Fast forward three years, and Tsai is here in Portland, doing the job with her initial integrity and sharing her story. A fantasy of coming home is patiently choreographed, using the full length to slowly experience the life and emotions that exist beneath the news clips. In an age when turning on the radio means tapping into the world’s latest monstrosities, we are oblivious to the real-life lives of those making the headlines. Tsai’s work brings the humanity of the Taiwanese people a few feet from onlookers, instead of an ocean of distance. His raw and inclusive movement opens a window to the marginalized communities of which he is a part. In the conversation, Tsai mentioned that the piece started out as an eight-minute solo. Now, A fantasy of coming home expanded to twenty minutes as Tsai adds recent news clips and continues to tell the story of his homeland and the dream of returning.

Samuel Hobbs, “Ghost Pipe” choreographer and push / FOLD director. Photo: Jingzi Zhao

Before the intermission break, the first act ended with Hobbs’ new work Ghost pipe. Choreographed and danced by Holly Shaw, founding member of the push / FOLD company, Ghost pipe is inspired by Monotropa uniflora, a sacred medicinal plant also known as “Phantom Pipe”. The play began with Hobbs circling around the space, dropping white petals (reminiscent of the colorless petals of the Ghost Pipe plant) in their path as Shaw stood still in an inverted posture. The ceremonial start set a precedent for the duration of the play. Once Shaw released his posture and started moving, the choreography rehearsals mimicked Hobbs’ initial loops and took on a hypnotic tempo.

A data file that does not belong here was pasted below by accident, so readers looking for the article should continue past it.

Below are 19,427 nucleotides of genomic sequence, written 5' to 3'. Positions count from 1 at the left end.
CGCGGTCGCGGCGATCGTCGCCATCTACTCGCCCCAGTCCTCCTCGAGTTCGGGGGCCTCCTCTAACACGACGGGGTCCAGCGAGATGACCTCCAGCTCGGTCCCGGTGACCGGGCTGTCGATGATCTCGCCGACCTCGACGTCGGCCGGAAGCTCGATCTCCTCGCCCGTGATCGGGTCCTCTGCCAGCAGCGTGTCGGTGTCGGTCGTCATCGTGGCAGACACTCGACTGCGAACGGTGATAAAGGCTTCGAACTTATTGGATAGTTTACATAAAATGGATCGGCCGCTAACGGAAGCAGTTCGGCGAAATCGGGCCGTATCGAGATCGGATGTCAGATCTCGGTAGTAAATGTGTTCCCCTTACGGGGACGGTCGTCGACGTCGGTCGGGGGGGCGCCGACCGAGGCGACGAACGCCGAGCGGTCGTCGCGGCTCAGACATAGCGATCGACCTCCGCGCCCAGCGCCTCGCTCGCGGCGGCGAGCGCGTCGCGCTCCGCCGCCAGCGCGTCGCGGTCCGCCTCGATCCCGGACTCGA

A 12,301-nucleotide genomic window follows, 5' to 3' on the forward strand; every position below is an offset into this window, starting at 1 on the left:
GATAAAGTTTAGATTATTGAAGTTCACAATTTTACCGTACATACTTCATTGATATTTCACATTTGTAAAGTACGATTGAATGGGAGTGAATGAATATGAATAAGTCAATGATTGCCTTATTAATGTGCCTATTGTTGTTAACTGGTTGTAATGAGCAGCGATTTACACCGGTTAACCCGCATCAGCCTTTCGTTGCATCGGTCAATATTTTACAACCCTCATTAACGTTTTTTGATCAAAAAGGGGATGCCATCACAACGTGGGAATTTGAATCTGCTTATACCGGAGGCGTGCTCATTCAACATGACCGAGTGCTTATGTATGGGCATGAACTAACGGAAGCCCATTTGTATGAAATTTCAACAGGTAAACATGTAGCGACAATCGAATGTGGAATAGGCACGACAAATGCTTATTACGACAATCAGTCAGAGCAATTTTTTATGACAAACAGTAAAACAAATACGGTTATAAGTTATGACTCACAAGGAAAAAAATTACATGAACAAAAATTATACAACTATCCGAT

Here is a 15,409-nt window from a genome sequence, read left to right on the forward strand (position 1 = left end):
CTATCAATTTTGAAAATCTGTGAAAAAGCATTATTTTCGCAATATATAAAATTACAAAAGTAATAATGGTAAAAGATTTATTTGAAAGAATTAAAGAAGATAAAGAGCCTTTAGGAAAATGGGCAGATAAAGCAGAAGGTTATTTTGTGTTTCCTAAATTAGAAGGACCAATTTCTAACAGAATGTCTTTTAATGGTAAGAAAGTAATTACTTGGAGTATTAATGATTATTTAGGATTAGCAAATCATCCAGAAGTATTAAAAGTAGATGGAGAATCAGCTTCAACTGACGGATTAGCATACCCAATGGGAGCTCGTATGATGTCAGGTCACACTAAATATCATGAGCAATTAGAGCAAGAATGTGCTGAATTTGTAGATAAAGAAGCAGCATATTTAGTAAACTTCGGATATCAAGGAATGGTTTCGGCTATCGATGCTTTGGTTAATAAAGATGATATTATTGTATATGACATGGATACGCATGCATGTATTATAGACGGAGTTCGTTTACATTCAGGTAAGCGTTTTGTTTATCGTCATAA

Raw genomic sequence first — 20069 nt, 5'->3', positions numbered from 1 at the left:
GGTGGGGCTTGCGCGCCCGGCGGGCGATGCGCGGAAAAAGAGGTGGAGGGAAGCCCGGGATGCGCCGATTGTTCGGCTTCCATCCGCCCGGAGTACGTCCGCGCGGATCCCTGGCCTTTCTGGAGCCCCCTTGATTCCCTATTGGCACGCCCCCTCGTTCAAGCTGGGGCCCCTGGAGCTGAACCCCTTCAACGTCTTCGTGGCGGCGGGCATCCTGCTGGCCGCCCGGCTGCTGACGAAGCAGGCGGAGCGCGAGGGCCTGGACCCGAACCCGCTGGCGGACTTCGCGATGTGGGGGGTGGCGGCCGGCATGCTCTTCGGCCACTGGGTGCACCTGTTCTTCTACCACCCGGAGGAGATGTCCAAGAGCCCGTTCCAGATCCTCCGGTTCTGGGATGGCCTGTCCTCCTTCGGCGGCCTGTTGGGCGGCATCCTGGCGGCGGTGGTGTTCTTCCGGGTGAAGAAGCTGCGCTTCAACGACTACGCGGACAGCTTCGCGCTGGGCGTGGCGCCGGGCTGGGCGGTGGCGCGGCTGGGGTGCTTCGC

This new work fits in perfectly with Hobbs’ previous work, showcasing their swirling technical style that feels bound by the dancer’s center of gravity but requires an advanced understanding of the body’s natural pathways of movement. As always, Shaw carries out Hobbs’ work with strength, humility, and precision. Before the light even shines into the space, you can feel Shaw’s energy: alertness and attention to his body and his breathing. She is the kind of performer who fully exists in her movement, and Ghost pipe was no exception to this feature. Overall, the artwork feels like a fleeting experience: there and then gone, much like the existence of the Ghost Pipe plant, which is known to bloom above ground for only a week before dying, to turn black and dissolve in the earth.

Rebecca Margolick in “Bunker”. Photo: Maxx Berkowitz

If there’s one thing that Festival: 21 hasn’t lacked, it’s talent. After the intermission, the evening kept the bar high and the energy higher. Resume with the self-choreography of Margolick Bunker, the program fell back into personal and cultural reflection. Influenced by Margolick’s archival research of the women who resided at the 92nd Y Residence and the Clara de Hirsch Home for Girls Who Worked between 1899 and 1950, Bunker is a response to the diaries of the employees of these facilities which housed immigrant, lower-class and predominantly Jewish women. In an interview with the contemporary dance festival M1ContactMargolick explains that she felt connected to the stories of these women, having immigrated to America as a young Jewish woman herself at the age of 18. they often did not get married right away, instead they support themselves and live alone or with friends.